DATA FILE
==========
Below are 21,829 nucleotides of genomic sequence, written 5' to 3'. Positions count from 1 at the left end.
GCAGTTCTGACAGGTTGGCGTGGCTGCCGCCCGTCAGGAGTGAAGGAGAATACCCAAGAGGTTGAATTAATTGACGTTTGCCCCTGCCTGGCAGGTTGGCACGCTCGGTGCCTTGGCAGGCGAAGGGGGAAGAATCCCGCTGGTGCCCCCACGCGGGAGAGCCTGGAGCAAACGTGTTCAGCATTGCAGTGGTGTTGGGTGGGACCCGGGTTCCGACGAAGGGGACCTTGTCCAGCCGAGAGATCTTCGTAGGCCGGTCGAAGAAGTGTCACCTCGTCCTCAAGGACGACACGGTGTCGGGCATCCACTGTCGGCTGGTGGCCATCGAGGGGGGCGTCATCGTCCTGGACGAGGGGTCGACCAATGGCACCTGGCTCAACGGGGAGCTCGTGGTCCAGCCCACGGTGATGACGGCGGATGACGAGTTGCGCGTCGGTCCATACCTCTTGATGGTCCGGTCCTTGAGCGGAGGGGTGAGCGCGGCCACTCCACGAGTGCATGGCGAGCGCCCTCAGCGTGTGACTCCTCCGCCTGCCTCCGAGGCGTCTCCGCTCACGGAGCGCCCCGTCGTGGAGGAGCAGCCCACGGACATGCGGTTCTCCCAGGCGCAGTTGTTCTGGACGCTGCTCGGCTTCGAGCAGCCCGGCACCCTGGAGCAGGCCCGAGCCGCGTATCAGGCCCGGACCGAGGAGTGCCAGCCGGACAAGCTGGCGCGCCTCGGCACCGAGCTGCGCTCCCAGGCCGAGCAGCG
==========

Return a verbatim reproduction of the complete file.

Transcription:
Below are 21,829 nucleotides of genomic sequence, written 5' to 3'. Positions count from 1 at the left end.
GCAGTTCTGACAGGTTGGCGTGGCTGCCGCCCGTCAGGAGTGAAGGAGAATACCCAAGAGGTTGAATTAATTGACGTTTGCCCCTGCCTGGCAGGTTGGCACGCTCGGTGCCTTGGCAGGCGAAGGGGGAAGAATCCCGCTGGTGCCCCCACGCGGGAGAGCCTGGAGCAAACGTGTTCAGCATTGCAGTGGTGTTGGGTGGGACCCGGGTTCCGACGAAGGGGACCTTGTCCAGCCGAGAGATCTTCGTAGGCCGGTCGAAGAAGTGTCACCTCGTCCTCAAGGACGACACGGTGTCGGGCATCCACTGTCGGCTGGTGGCCATCGAGGGGGGCGTCATCGTCCTGGACGAGGGGTCGACCAATGGCACCTGGCTCAACGGGGAGCTCGTGGTCCAGCCCACGGTGATGACGGCGGATGACGAGTTGCGCGTCGGTCCATACCTCTTGATGGTCCGGTCCTTGAGCGGAGGGGTGAGCGCGGCCACTCCACGAGTGCATGGCGAGCGCCCTCAGCGTGTGACTCCTCCGCCTGCCTCCGAGGCGTCTCCGCTCACGGAGCGCCCCGTCGTGGAGGAGCAGCCCACGGACATGCGGTTCTCCCAGGCGCAGTTGTTCTGGACGCTGCTCGGCTTCGAGCAGCCCGGCACCCTGGAGCAGGCCCGAGCCGCGTATCAGGCCCGGACCGAGGAGTGCCAGCCGGACAAGCTGGCGCGCCTCGGCACCGAGCTGCGCTCCCAGGCCGAGCAGCG